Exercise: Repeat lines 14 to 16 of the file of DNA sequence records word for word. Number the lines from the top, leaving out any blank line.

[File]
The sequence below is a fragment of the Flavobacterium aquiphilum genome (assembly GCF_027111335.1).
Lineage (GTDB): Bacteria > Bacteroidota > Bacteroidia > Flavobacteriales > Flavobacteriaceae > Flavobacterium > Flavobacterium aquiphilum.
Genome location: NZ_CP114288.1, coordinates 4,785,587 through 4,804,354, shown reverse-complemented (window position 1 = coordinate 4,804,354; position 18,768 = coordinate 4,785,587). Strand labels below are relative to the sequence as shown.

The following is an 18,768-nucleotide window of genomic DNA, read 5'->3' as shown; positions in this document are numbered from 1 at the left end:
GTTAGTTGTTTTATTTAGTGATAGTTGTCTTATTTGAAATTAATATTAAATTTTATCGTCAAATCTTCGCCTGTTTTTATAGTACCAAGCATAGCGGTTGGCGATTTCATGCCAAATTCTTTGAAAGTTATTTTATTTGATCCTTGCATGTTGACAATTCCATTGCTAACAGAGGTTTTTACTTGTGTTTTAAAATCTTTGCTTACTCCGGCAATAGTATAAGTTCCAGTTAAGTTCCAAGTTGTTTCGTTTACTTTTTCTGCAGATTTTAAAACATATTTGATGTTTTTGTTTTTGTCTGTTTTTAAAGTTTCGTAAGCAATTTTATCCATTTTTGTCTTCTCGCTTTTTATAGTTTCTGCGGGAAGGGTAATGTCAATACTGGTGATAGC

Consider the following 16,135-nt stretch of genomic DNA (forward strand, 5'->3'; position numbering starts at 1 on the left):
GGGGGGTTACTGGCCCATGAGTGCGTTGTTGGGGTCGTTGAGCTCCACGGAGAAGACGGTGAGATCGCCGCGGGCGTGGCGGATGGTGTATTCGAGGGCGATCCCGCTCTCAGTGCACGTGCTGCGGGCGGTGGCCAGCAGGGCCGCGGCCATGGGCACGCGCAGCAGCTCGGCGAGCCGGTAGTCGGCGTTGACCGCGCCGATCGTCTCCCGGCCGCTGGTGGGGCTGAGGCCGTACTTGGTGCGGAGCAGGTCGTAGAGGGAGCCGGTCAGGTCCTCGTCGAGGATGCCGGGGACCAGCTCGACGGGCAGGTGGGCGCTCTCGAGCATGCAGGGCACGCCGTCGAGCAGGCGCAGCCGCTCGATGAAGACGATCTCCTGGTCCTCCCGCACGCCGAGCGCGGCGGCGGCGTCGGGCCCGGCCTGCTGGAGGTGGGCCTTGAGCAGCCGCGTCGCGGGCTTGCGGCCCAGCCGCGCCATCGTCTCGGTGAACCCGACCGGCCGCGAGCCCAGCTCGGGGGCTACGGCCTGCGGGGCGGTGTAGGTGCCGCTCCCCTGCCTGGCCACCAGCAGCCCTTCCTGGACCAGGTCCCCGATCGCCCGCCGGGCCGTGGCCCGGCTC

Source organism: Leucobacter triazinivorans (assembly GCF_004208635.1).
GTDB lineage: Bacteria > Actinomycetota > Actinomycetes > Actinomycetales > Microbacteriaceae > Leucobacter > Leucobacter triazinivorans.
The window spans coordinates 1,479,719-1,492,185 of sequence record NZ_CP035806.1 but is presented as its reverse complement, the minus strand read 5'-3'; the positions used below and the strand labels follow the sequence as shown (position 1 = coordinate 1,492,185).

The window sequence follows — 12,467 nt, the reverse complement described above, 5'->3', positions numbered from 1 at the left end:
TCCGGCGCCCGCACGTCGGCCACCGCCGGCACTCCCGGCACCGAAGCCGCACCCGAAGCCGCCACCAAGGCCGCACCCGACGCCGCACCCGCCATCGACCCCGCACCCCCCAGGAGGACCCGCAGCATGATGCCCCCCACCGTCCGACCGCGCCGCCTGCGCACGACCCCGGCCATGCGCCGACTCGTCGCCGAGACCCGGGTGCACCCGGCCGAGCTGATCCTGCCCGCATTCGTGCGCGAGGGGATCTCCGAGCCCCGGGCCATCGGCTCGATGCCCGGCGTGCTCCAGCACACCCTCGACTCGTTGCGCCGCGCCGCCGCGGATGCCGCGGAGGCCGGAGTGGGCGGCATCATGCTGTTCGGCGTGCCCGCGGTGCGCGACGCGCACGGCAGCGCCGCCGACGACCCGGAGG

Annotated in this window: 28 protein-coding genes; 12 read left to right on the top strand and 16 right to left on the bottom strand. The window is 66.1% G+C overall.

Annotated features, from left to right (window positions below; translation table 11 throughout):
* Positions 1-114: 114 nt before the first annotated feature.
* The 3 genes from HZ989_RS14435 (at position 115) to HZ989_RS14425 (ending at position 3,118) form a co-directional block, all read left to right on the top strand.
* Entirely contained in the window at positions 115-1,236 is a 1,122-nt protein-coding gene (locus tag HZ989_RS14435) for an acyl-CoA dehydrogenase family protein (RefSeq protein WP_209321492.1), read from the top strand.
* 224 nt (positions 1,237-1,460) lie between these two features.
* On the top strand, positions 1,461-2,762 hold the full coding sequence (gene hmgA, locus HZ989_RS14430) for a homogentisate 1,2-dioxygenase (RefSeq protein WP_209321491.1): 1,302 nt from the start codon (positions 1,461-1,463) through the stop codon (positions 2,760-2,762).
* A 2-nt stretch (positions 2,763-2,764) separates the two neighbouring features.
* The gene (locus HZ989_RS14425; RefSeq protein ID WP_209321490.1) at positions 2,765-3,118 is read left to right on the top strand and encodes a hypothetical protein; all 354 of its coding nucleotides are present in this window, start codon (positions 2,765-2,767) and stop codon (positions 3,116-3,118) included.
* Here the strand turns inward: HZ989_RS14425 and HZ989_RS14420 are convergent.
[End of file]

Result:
Annotated features, from left to right (window positions below; translation table 11 throughout):
* Positions 1-114: 114 nt before the first annotated feature.
* The 3 genes from HZ989_RS14435 (at position 115) to HZ989_RS14425 (ending at position 3,118) form a co-directional block, all read left to right on the top strand.